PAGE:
Today we will also see the start up of the Child Fatality Task force for this interim break.
Next week the first Mental Health, Developmental Disabilities, Substance Abuse Joint Legislative Oversight Committee will meet. (See additional post for agenda.)

Monday, Aug. 18
10 a.m. | The Child Fatality Task Force - Perinatal Health Committee meets, 1228 LB.

Tuesday, Aug. 19
10 a.m. | The Select Committee on Comprehensive Rail Service Plan / Subcommittee on Railroad Corridor Management meets, 1425 LB.

Wednesday, Aug. 20
9:30 a.m. | The Joint Legislative Program Evaluation Oversight Committee meets, 544 LOB.

Thursday, Aug. 21

10 a.m. | The 21st Century Transportation Committee meets, 643 LOB.

1 p.m. | The House Study Committee on Unbanked and Underbanked Consumers meets, 1228 LB.

Friday, Aug. 22
10 a.m. | The Lottery Oversight Committee meets, 421 LOB.

National:

Congress is still on break. When they return we expect to see continued movement on the ADA Restoration Act.

Wednesday, August 13, 2008

The R-Word Isn't Just Hurtful, It's Hate Speech.

WHAT IS HATE SPEECH?
Hate speech occurs when a majority group freely makes jokes about a minority group including negative stereotypes and negative images, not just language. It is commonly seen as harmless by the majority, but it sets the stage for more severe outlets for prejudice, harm and abuse.

PEOPLE WITH DEVELOPMENTAL AND INTELLECTUAL DISABILITIES ARE AT GREATER RISK OF VIOLENCE.

- 1 in 3 children with disabilities are victims of some form of abuse, sexual abuse, or neglect. (Sullivan & Knutson, 2000).

- Individuals with developmental disabilities are 4 to 10 more times more likely to be victims of a crime than people without disabilities (Sobsey, et al., 1995).

- Children with developmental disabilities are at twice the risk of physical and sexual abuse compared to children without disabilities (Crosse et. al., 1993).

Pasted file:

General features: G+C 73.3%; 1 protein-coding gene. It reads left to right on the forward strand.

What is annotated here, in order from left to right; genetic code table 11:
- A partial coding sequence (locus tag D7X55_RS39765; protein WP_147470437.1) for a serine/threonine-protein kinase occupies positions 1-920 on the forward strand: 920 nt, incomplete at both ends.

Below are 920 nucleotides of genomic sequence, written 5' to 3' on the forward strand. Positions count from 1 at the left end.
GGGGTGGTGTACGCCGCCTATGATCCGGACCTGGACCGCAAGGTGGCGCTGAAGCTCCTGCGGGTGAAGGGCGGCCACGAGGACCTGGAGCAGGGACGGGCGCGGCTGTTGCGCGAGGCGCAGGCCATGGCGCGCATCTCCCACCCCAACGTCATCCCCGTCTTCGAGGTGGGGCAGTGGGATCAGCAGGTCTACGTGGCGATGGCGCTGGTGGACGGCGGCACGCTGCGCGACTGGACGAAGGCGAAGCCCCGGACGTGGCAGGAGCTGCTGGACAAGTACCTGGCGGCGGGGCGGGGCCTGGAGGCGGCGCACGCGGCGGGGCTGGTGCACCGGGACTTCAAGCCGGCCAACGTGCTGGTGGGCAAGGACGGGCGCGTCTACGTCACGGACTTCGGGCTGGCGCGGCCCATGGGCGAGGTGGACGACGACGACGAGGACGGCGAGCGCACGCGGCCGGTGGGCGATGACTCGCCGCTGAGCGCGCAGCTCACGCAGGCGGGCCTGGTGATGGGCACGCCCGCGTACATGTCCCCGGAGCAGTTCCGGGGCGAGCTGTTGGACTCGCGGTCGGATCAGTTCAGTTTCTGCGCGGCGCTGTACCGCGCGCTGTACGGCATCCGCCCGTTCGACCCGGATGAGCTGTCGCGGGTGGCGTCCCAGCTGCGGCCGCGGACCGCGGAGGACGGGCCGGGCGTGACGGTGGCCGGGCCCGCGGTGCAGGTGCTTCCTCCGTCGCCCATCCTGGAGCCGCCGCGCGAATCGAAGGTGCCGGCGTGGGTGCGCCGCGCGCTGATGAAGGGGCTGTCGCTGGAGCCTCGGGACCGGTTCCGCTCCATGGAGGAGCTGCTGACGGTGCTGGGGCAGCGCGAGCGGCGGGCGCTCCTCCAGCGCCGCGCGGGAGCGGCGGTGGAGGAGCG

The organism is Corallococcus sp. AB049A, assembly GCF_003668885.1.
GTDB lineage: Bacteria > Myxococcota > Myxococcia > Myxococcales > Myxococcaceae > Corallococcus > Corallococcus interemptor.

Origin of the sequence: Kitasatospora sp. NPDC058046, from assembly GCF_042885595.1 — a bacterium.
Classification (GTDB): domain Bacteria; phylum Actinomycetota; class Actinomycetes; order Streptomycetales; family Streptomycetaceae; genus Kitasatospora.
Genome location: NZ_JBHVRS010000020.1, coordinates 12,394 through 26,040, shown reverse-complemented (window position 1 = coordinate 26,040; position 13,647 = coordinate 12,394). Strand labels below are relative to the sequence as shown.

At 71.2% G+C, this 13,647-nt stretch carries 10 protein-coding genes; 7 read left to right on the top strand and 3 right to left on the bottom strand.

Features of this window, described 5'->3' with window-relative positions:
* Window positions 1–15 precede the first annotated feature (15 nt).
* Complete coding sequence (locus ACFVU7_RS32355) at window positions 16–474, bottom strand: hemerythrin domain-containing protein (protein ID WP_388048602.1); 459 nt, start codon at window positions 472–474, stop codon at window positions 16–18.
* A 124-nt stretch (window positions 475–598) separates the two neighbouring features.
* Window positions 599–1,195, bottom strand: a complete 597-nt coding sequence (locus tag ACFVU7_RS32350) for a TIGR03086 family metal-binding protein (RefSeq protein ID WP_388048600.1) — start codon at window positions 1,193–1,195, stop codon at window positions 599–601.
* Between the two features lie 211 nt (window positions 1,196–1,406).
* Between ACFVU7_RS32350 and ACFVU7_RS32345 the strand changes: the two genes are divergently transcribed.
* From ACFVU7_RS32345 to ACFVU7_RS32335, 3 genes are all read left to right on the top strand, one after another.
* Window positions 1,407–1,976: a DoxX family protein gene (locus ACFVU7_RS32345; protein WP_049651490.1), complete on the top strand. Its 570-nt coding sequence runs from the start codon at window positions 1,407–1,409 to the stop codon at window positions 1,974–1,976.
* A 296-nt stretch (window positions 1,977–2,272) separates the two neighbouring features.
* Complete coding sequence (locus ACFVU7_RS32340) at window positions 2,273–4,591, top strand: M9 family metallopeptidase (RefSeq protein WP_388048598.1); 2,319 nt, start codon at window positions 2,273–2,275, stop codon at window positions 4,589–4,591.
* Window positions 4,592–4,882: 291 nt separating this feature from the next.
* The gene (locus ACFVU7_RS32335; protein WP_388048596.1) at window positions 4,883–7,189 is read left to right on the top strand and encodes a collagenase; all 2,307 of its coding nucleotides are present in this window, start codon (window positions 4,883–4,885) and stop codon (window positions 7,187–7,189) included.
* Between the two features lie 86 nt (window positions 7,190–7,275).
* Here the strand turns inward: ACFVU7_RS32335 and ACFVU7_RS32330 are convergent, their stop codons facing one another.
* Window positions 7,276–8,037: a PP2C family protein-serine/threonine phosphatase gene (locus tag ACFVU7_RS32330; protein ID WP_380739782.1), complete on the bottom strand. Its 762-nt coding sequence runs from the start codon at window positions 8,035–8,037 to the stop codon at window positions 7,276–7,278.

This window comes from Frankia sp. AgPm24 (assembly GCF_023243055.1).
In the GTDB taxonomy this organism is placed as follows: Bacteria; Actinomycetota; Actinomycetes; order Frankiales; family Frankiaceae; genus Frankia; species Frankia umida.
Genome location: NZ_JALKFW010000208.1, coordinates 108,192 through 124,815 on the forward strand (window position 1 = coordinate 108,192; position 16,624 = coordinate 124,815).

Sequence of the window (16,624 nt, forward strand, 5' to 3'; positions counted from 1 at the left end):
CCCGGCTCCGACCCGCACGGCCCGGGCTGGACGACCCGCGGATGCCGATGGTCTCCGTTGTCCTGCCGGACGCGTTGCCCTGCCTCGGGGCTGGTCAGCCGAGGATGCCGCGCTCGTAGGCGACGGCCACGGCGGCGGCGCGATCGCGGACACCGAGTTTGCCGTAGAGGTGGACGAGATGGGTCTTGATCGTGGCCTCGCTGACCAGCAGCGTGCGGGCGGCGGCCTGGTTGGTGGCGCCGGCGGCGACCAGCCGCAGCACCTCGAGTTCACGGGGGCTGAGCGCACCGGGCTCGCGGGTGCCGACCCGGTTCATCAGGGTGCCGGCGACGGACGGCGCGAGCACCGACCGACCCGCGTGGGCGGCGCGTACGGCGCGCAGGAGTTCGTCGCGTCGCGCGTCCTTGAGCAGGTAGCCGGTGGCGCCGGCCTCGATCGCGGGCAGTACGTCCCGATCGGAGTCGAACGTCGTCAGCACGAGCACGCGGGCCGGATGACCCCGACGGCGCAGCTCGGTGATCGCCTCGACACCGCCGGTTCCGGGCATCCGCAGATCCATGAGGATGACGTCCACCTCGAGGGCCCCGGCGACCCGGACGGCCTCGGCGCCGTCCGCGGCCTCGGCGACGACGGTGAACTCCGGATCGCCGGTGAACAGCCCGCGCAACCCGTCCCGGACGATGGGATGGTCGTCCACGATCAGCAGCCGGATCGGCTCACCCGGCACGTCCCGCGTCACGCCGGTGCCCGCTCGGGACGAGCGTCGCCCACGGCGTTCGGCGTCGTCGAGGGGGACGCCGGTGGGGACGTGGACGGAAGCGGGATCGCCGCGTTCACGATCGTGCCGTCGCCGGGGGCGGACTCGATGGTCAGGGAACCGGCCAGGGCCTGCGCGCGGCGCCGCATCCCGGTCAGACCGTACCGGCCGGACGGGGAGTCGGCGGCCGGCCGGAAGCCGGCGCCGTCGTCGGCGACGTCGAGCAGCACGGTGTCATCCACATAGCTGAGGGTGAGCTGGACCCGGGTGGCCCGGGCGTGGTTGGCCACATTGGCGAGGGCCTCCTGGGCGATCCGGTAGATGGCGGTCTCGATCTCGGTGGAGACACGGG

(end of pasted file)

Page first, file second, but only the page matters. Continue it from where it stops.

PEOPLE WITH DEVELOPMENTAL AND INTELLECTUAL DISABILITIES ARE DISENFRANCHISED FROM JUSTICE.

- Many people with intellectual disabilities are not able to articulate the abuse they’ve sustained.

- Many victims with intellectual disabilities are not perceived as credible witnesses.

- Abuse often occurs as part of name calling, bullying, hazing, or other targeted attacks based on disability status. THIS IS A HATE CRIME.

ENDING THE USE OF THE R-WORD IS MORE THAN A “POLITICALLY CORRECT” NOTION.

- “Retard”, “retarded”, “idiot”, “imbecile”, and “moron” are derogatory and dehumanizing terms– on par with the N-word when used to describe African Americans, and various hateful terms used to describe members of the Jewish, gay and lesbian and other minority communities.

- Self-advocates with intellectual disability have clearly stated that negative language leads to harmful action, discrimination, abuse, negative stereotypes, disenfranchisement, and violence.
SHOULDN’T PEOPLE WITH INTELLECTUAL DISABILITIES JUST LIGHTEN UP?
IT’S A JOKE!

- NO! People with intellectual disabilities have a history of institutionalization, genocide, forced sterilization, segregation, and being regarded as ‘less than human.’

- More than any other group, they experience record unemployment, significant physical, mental and sexual abuse, and limited rights.

- This discrimination and victimization continues, in large part, due to antiquated, discriminatory portrayals in the media and pervasive prejudice.


WHAT’S FUNNY ABOUT THAT?

Take Action Today!! Help Stop the Negative and Hurtful Portrayal of People with Disabilities.